GENGENLILAS PRESCHOOL: COMMUNITY EFFORT FOR COMMUNITY GAIN IN CANADA
When the Campbell River First Nation on Vancouver Island decided to build a preschool for its community, it had specific needs in mind. It wanted a school that would teach children about the First Nation's culture and that would be free of charge to anyone in the community. Today, that school – the Gengenlilas Preschool – is up and running. The First Nation used resources from its bingo operation and from outside sources to build the school and offer the program free of charge. The school has a play-longhouse, First Nation theme toys and traditional articles such as drums and masks. Elders and other community members help teach the basics of the First Nation's culture, including Campbell River stories, dances, and songs. Previously, Campbell River First Nation parents had to pay to send their children to preschool. Now, parents are able to work while their children are at the school, a situation that is providing a boost to the local economy and to the personal pride of the First Nation's members. The school and its program are a vital element of the community's educational resources. Gengenlilas should continue for generations to come, helping to teach the First Nation's children about the wealth of their heritage and to prepare them for their future education.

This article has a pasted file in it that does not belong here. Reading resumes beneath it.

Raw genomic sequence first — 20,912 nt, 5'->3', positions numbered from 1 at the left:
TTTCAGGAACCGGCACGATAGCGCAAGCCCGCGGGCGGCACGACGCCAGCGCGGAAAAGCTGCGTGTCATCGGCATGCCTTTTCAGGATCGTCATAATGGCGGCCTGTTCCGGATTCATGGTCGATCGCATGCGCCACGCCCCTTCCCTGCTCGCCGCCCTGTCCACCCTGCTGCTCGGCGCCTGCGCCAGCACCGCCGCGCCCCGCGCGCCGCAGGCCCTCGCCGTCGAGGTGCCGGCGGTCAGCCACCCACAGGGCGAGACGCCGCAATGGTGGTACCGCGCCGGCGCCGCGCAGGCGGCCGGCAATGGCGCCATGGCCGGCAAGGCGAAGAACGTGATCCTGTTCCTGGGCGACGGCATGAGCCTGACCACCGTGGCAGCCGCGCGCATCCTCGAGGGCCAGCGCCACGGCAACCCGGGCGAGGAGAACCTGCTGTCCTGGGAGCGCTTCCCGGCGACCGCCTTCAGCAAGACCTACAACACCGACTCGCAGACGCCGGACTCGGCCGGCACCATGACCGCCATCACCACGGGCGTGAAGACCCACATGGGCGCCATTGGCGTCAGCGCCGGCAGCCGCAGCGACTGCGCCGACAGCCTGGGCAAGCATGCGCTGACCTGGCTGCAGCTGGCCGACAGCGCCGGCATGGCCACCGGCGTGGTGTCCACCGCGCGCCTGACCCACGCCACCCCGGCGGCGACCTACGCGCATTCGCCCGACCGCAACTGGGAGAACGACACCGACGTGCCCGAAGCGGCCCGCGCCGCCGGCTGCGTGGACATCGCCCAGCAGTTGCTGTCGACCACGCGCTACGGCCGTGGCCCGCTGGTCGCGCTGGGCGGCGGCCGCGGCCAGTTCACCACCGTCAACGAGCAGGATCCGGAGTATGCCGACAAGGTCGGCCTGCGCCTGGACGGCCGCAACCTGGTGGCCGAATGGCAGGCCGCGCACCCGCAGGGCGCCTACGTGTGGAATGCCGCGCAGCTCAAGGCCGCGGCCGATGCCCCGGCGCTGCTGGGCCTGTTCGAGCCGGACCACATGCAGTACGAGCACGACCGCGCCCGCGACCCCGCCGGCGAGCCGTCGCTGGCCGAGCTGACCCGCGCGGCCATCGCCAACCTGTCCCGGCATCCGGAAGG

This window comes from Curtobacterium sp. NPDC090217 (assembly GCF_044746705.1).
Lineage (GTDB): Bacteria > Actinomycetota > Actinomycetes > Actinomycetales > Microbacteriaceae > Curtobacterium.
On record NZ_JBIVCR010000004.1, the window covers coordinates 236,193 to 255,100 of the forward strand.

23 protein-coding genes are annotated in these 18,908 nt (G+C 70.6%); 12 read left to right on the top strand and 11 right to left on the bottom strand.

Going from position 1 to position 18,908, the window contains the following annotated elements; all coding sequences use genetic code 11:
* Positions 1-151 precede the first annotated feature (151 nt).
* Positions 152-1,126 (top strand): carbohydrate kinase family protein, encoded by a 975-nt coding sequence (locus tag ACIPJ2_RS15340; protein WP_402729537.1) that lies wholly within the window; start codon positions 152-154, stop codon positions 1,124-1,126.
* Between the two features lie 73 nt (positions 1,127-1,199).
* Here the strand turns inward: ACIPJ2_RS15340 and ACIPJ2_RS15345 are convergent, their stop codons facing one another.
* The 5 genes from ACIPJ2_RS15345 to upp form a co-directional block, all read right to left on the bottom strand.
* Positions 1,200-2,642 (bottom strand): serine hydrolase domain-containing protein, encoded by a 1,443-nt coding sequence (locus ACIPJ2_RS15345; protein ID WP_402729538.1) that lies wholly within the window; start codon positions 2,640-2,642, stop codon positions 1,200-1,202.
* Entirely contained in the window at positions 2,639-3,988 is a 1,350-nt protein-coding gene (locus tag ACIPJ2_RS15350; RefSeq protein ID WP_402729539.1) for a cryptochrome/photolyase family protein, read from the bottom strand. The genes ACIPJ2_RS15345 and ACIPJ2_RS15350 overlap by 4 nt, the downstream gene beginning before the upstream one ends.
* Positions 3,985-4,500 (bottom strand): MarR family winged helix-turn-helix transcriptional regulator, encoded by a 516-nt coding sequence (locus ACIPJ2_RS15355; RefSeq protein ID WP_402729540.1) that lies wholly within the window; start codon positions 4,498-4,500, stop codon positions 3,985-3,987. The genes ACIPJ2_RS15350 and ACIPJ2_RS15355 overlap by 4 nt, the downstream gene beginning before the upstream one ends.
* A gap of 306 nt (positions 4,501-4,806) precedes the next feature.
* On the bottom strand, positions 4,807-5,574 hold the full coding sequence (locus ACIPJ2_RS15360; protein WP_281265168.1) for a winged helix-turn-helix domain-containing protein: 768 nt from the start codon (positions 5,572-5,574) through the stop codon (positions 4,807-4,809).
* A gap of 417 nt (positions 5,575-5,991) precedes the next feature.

Gengenlilas is pronounced gin gin lay less
, and it means “a gathering place for children” in Kwakiutl, a west coast North American (Canadian) indigenous language, according to an article in the local Dreamspeaker newsletter (available as a PDF
). The school brings traditional stories and wisdom together with more mainstream education of colors and numbers and such.
I remember my own elementary school education in Maine being full of stories about the native Americans (I even lived on Madokawando Landing, a tiny street by the shore of the Atlantic Ocean, named by the local indigenous peoples), as well as the early settlers from Europe, who struggled to survive in a part of the world that they knew little about. Which was especially appropriate for me, as I'm descended from a family that has both Native North Americans and early European-American settlers (as well as a bunch of other folks!).
Teaching children about local history and about the cultures their family came from, before sending them out into a more diverse world to explore and create new things, is a wonderful way to integrate the past and the future, the local and the global, the personal and the public. There is indeed room in our hearts for all of these diverse things, don't you think?